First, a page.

Bishop Joyce Chair of Human Development Professor of Psychology


Office Hours:

By appointment via email, on sabbatical Fall 2019

Office Location:

226 Dewey Hall

  • 802-656-4773


  • B.A. Princeton University, 1981
  • Ph.D. University of Maine, 1989

Curriculum vitae

PDF icon Betsy Hoza's CV (PDF)

Research and/or Creative Works

My research is geared toward better understanding the social, academic, behavioral, and self-system functioning of children with Attention-Deficit/Hyperactivity Disorder (ADHD) from a developmental psychopathology perspective. Of note, most of my research is designed with the end goal of applying what is learned toward developing better evidence-based treatments for children with ADHD. My current research program involves studies in several areas:

  • use of aerobic physical activity to improve cognitive, social, and behavioral functioning in ADHD-risk and typically developing children.
  • mechanisms of self-concept in children with ADHD and typically developing children.
  • evidence-based treatment of ADHD in children and adolescents.
  • peer relationship problems of children with ADHD and typically developing children.
  • parental beliefs and characteristics as predictors of treatment response in children with ADHD.

Hoza Laboratory

Our studies are aimed at better understanding the etiology, mechanisms, course and outcome of childhood ADHD from a developmental psychopathology framework. Current studies address moderate-to-vigorous aerobic physical activity as a management strategy for ADHD symptoms, self-perceptual style in children with ADHD, peer relationships in children with ADHD, parenting and ADHD, treatment of childhood ADHD, and outcomes of children with ADHD over time.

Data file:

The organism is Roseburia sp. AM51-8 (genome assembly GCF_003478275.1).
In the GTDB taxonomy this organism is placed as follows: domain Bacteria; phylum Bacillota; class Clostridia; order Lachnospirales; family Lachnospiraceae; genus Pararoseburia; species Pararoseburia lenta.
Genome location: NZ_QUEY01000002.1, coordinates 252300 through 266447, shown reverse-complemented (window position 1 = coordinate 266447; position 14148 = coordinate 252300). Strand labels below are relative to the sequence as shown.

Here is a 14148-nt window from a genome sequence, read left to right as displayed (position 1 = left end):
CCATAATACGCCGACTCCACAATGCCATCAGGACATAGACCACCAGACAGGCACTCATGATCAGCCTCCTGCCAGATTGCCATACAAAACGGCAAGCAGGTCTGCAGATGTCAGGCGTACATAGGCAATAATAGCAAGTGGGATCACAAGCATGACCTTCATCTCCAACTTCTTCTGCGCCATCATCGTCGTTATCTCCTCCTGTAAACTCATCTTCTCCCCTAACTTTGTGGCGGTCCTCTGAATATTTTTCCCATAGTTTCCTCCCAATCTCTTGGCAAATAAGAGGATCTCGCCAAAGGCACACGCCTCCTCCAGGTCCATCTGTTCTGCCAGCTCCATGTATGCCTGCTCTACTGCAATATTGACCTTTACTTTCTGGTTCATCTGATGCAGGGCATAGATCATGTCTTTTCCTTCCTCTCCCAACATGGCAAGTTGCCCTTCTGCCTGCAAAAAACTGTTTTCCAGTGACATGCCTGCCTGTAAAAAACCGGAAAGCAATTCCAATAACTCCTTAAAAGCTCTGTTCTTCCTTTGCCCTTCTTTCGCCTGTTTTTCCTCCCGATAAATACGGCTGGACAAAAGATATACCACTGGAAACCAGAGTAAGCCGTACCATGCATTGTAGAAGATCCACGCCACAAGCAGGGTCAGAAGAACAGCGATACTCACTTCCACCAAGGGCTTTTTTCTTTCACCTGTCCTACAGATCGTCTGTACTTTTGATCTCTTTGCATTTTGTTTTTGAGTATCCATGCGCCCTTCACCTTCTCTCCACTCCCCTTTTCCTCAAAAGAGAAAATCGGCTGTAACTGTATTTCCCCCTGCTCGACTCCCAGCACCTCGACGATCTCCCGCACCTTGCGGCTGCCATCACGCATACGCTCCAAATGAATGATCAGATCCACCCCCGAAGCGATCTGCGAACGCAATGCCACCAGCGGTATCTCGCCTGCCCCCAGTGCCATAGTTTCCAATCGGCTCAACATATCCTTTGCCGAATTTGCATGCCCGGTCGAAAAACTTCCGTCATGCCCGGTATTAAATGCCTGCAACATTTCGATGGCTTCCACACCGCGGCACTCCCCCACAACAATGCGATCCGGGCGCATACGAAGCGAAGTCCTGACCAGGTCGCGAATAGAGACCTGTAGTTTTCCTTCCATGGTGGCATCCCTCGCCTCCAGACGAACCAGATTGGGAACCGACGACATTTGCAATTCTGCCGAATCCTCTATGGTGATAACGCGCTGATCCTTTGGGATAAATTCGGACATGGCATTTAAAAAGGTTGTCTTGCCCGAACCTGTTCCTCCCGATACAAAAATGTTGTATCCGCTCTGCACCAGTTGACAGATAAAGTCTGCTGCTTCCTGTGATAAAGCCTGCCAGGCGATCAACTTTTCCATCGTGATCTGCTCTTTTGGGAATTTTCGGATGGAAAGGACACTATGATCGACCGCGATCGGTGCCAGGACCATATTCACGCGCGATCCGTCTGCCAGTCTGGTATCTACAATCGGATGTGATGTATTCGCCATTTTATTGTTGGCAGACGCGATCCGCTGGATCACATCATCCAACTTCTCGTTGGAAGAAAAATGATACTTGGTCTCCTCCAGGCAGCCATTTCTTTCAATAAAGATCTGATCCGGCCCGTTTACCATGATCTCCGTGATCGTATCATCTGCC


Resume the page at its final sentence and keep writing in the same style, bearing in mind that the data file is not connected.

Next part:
Associations and Affiliations

Affiliated Faculty, Developmental Psychopathology Concentration


  • Hoza, B., Smith, A.L., Shoulberg, E.K., Linnea, K.S., Dorsch, T.E., Blazo, J.A., Alerding, C.M., & McCabe, G.P. (2014). A randomized trial examining the effects of aerobic physical activity on attention-deficit/hyperactivity disorder symptoms in young children. Journal of Abnormal Child Psychology. Advance online publication. doi: 10.1007/s10802-014-9929-y
  • Smith, A.L., Hoza, B., Linnea, K., McQuade, J.D., Tomb, M., Vaughn, A.J., Shoulberg, E.K., & Hook, H. (2013). Pilot physical activity intervention reduces severity of ADHD symptoms in young children. Journal of Attention Disorders, 17, 70-82. doi: 10.1177/1087054711417395
  • Hoza, B., McQuade, J. D., Murray-Close, D., Shoulberg, E., Molina, B. S. G., Arnold, L. E., Swanson, J., & Hechtman, L. (2013). Does childhood positive self-perceptual bias mediate adolescent risky behavior in youth from the MTA study? Journal of Consulting and Clinical Psychology, 81, 846-858. doi:10.1037/a0033536
  • Hoza, B., Vaughn, A., Waschbusch, D.A., Murray-Close, D., & McCabe, G. (2012). Can children with ADHD be motivated to reduce bias in self-reports of competence? Journal of Consulting and Clinical Psychology, 80, 245-254. doi: 10.1037/a0027299
  • Linnea, K., Hoza, B., Tomb, M., Kaiser, N. (2012). Does a positive bias relate to social behavior in children with ADHD? Behavior Therapy, 43, 862-875. doi: 10.1016/j.beth.2012.05.004
  • McQuade, J.D., Tomb, M., Hoza, B., Waschbusch, D., Hurt, E.A., & Vaughn, A.J. (2011). Cognitive deficits and positively biased self-perceptions in children with ADHD. Journal of Abnormal Child Psychology, 39, 307-319.
  • Hoza, B., Murray-Close, D., Arnold, L. E., Hinshaw, S. P., Hechtman, L., & the MTA Cooperative Group. (2010). Time-dependent changes in positively biased self-perceptions of children with attention-deficit/hyperactivity disorder: A developmental psychopathology perspective. Development and Psychopathology, 22, 375-390.